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The Big Reveal That Wasn’t
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The Big Reveal That Wasn’t

Mike Lindell promised evidence that would reinstate Donald Trump as president. Instead, attendees at his cyber symposium got three days of smoke and mirrors.

SIOUX FALLS, South Dakota—Mike Lindell, the MyPillow CEO, has been talking about his three-day “cyber forensic symposium” for months. When we last spoke, he told me it was going to be the biggest event in the world. Many, many hundreds of people from across the country would be in attendance. Secretaries of state, attorneys general, governors, cybersecurity experts, and media from across the political spectrum would fill a stadium and watch in near disbelief as he convinced all of the nonbelievers that they were wrong about the integrity of the 2020 presidential election. And finally, with his new evidence, everyone in attendance would know Donald Trump had won the election and that as soon as the morning of August 13, the result would be overturned and Trump reinstated.  

Like many of Lindell’s recent fantasies, the symposium he envisioned never materialized. The stately arena that was going to host this huge crowd was actually just a modest event space that held at most 200 people, with an adjacent gun range and a small combined lounge and bar called “Club Lobo.” 

Throughout the event—which took place last Tuesday through Thursday—Lindell, sometimes accompanied by his “experts,” sometimes alone, sat at a glass table on a makeshift stage. Attendees sat on plastic folding chairs surrounding the stage. Certain guests had special seats, with handwritten “reserved” signs taped onto the back of bar stool chairs. The audience, although smaller than expected, seemed for the most part engaged, almost riled up.  At one point an attendee, apropos of nothing, asked if it was time to “bring in the military to stop the coup.”

The event many were promised would be the moment Lindell shared his “PCAPs” with the world. Looking at packet captures is a standard networking way to view traffic over the internet. We provided a comprehensive explanation of PCAPs in a Dispatch Fact Check:  “Traffic over the internet is sent as packets of information. They aren’t encrypted, necessarily, but they are encoded, because they don’t need to be human-readable while they’re in transit.” 

Lindell had claimed multiple times that the PCAPs he had collected alone would demonstrate the widespread fraud he’d been claiming for months, and would be enough to convince the Supreme Court to overturn the election once and for all— unanimously. The basic idea of Lindell’s PCAP claim is that he has a team of experts who gathered internet traffic from foreign computers to U.S. counties, where foreign computers came into contact with computers that are meant to provide election results. This all supposedly pointed to data that show a system intrusion that changed votes. And yet there were no PCAPs. In fact, all we got were a series of teasers of various pieces of “evidence” that never materialized. The whole event seemed like an effort to distract attendees with graphics, numbers, slideshows, and tangents, without ever sharing anything at all. 

Lindell told Salon that he was certain a billion people would tune in to watch, and that secretaries of state and governors would be in attendance, and that maybe even “crooked” Brian Kemp and Doug Ducey—the Republican governors of Georgia and Arizona, respectively—would sit front and center, ashamed they had been so wrong about the election.  This wasn’t the case. We got some state representatives, diehard Trump fans and adjacent Lindell fans, media, and cybersecurity professionals, some described as “experts” by Lindell, and some that truly were credentialed cybersecurity experts that came with media outlets or on their own. Steve Bannon was there, too.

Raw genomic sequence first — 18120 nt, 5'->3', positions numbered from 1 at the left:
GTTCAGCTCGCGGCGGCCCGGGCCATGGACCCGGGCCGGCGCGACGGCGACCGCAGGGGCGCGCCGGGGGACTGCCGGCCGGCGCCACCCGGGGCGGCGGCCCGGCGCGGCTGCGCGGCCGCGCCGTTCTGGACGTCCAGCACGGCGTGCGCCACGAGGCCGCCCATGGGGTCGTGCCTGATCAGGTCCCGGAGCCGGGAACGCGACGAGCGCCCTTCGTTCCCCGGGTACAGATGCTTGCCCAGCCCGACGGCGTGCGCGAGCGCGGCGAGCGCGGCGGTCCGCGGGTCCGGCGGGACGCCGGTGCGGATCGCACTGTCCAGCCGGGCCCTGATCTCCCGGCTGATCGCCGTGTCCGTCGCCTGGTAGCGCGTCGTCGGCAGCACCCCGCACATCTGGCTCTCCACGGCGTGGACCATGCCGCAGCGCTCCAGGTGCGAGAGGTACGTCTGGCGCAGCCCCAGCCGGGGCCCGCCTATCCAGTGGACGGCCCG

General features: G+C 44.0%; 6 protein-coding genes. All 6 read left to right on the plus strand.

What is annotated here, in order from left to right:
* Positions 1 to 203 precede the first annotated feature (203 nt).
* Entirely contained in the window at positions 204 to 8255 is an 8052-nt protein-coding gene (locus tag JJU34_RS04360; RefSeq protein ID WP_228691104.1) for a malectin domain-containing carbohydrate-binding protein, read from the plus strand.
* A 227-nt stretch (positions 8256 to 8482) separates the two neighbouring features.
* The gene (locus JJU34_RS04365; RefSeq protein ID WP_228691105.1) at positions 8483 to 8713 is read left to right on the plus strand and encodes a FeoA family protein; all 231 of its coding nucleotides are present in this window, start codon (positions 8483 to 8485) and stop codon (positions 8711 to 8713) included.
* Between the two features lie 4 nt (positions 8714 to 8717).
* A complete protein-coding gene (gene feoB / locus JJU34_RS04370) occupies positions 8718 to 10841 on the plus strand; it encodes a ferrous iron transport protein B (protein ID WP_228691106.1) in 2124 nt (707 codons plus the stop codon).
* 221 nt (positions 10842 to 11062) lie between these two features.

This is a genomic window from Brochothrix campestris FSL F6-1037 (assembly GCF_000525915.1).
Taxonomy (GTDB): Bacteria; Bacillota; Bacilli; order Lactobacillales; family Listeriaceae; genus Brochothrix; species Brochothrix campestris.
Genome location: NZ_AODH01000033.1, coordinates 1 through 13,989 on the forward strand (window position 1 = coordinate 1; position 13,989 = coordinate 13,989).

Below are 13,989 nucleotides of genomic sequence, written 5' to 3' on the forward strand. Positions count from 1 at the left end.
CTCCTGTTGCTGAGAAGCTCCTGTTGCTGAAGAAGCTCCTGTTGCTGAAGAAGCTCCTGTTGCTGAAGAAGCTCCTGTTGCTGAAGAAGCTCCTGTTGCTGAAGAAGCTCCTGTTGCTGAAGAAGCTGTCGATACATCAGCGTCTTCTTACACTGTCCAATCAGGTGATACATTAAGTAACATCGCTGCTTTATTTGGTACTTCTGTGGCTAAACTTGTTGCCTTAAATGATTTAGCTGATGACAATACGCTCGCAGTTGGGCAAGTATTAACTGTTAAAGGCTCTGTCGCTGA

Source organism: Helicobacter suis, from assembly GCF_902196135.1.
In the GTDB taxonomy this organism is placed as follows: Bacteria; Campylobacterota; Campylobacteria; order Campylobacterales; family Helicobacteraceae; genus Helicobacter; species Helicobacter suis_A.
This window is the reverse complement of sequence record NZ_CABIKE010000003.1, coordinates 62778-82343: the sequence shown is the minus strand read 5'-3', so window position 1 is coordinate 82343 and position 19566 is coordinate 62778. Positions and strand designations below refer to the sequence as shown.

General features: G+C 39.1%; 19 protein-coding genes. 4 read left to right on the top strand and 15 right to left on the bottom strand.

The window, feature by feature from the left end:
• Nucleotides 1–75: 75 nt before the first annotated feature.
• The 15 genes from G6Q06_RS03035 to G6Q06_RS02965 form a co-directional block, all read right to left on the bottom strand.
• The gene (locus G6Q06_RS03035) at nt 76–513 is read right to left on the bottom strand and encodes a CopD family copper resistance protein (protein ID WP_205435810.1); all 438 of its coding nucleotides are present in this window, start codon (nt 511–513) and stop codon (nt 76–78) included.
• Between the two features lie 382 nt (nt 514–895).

The crowd got noticeably smaller each day of the event, going from about 200 on the first day to maybe 100 by the end of the third. The event was designed so that attendees never needed to leave from 9 a.m. to almost 9 p.m. each night. Breakfast, lunch, and dinner (which curiously started at 4:30 p.m.) were served daily.

Even if you came to the event with deep and deserved skepticism of Lindell and his claims—and it would have been hard for anyone paying careful attention to come without it—it really was hard to leave. At every moment, we were left with a cliffhanger: A “big announcement” at 7 p.m., “critical information” that would become public at some undisclosed point, “evidence” that is “bigger than the PCAPS”  to be announced at noon. Three big announcements that might possibly contain the evidence we were waiting for, and yet, we were told nothing. There were graphics, and numbers, and claims of “forensic” images that were designed to make the audience feel like they were seeing something groundbreaking, but perhaps were simply not sophisticated enough to understand. And, so the only thing to do was to trust the experts. 

Lindell still has his supporters, but it seems that even people who are certain the election was stolen and felt enthusiastic about the symposium could never explicitly vouch for his supposed PCAP data. Lindell, in many eyes,  carried with him the hopes of people desperate to overturn the election, but did he have the data that would overturn the election on August 13? This couldn’t be said for certain. 

At one point during a panel, one of Lindell’s “experts” said that election fraud is an issue of “smoke and fire.” The implication, of course: where there is smoke, there must be fire. But where is the fire?

It’s an answer we never got, and the reason is simple. There is no fire.